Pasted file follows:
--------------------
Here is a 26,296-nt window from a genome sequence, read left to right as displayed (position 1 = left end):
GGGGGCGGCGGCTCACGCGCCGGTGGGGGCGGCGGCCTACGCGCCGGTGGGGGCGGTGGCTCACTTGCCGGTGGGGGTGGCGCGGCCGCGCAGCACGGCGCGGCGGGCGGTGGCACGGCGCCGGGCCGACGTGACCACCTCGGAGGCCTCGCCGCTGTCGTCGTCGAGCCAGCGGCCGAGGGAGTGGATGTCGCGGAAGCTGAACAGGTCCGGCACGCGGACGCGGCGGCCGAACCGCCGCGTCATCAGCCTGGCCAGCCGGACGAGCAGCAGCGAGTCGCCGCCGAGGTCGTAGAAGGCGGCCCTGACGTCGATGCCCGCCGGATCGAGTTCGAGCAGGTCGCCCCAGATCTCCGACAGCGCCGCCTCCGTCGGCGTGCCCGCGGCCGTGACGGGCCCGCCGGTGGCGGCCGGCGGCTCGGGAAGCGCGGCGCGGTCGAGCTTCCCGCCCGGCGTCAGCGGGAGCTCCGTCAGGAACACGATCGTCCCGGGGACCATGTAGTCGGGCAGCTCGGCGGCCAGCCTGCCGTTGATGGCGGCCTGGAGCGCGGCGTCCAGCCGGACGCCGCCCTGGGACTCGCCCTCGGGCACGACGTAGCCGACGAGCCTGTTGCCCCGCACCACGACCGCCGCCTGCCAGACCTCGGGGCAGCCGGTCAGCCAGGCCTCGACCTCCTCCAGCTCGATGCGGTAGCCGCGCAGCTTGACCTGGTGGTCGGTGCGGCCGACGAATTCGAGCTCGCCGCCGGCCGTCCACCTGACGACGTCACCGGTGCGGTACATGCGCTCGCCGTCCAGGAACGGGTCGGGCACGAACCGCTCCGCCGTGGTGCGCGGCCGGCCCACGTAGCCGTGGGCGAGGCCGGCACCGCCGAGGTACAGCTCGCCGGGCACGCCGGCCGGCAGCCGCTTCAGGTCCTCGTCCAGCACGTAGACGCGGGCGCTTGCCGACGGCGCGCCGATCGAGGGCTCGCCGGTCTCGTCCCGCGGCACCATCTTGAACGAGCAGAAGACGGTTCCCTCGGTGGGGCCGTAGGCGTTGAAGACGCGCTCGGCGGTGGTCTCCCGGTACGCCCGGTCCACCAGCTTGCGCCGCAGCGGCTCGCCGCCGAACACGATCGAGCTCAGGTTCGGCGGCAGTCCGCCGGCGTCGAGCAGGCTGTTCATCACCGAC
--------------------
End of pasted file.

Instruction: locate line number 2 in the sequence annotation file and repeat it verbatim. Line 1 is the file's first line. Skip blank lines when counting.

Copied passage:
GGGGGCGGCGGCTCACGCGCCGGTGGGGGCGGCGGCCTACGCGCCGGTGGGGGCGGTGGCTCACTTGCCGGTGGGGGTGGCGCGGCCGCGCAGCACGGCGCGGCGGGCGGTGGCACGGCGCCGGGCCGACGTGACCACCTCGGAGGCCTCGCCGCTGTCGTCGTCGAGCCAGCGGCCGAGGGAGTGGATGTCGCGGAAGCTGAACAGGTCCGGCACGCGGACGCGGCGGCCGAACCGCCGCGTCATCAGCCTGGCCAGCCGGACGAGCAGCAGCGAGTCGCCGCCGAGGTCGTAGAAGGCGGCCCTGACGTCGATGCCCGCCGGATCGAGTTCGAGCAGGTCGCCCCAGATCTCCGACAGCGCCGCCTCCGTCGGCGTGCCCGCGGCCGTGACGGGCCCGCCGGTGGCGGCCGGCGGCTCGGGAAGCGCGGCGCGGTCGAGCTTCCCGCCCGGCGTCAGCGGGAGCTCCGTCAGGAACACGATCGTCCCGGGGACCATGTAGTCGGGCAGCTCGGCGGCCAGCCTGCCGTTGATGGCGGCCTGGAGCGCGGCGTCCAGCCGGACGCCGCCCTGGGACTCGCCCTCGGGCACGACGTAGCCGACGAGCCTGTTGCCCCGCACCACGACCGCCGCCTGCCAGACCTCGGGGCAGCCGGTCAGCCAGGCCTCGACCTCCTCCAGCTCGATGCGGTAGCCGCGCAGCTTGACCTGGTGGTCGGTGCGGCCGACGAATTCGAGCTCGCCGCCGGCCGTCCACCTGACGACGTCACCGGTGCGGTACATGCGCTCGCCGTCCAGGAACGGGTCGGGCACGAACCGCTCCGCCGTGGTGCGCGGCCGGCCCACGTAGCCGTGGGCGAGGCCGGCACCGCCGAGGTACAGCTCGCCGGGCACGCCGGCCGGCAGCCGCTTCAGGTCCTCGTCCAGCACGTAGACGCGGGCGCTTGCCGACGGCGCGCCGATCGAGGGCTCGCCGGTCTCGTCCCGCGGCACCATCTTGAACGAGCAGAAGACGGTTCCCTCGGTGGGGCCGTAGGCGTTGAAGACGCGCTCGGCGGTGGTCTCCCGGTACGCCCGGTCCACCAGCTTGCGCCGCAGCGGCTCGCCGCCGAACACGATCGAGCTCAGGTTCGGCGGCAGTCCGCCGGCGTCGAGCAGGCTGTTCATCACCGAC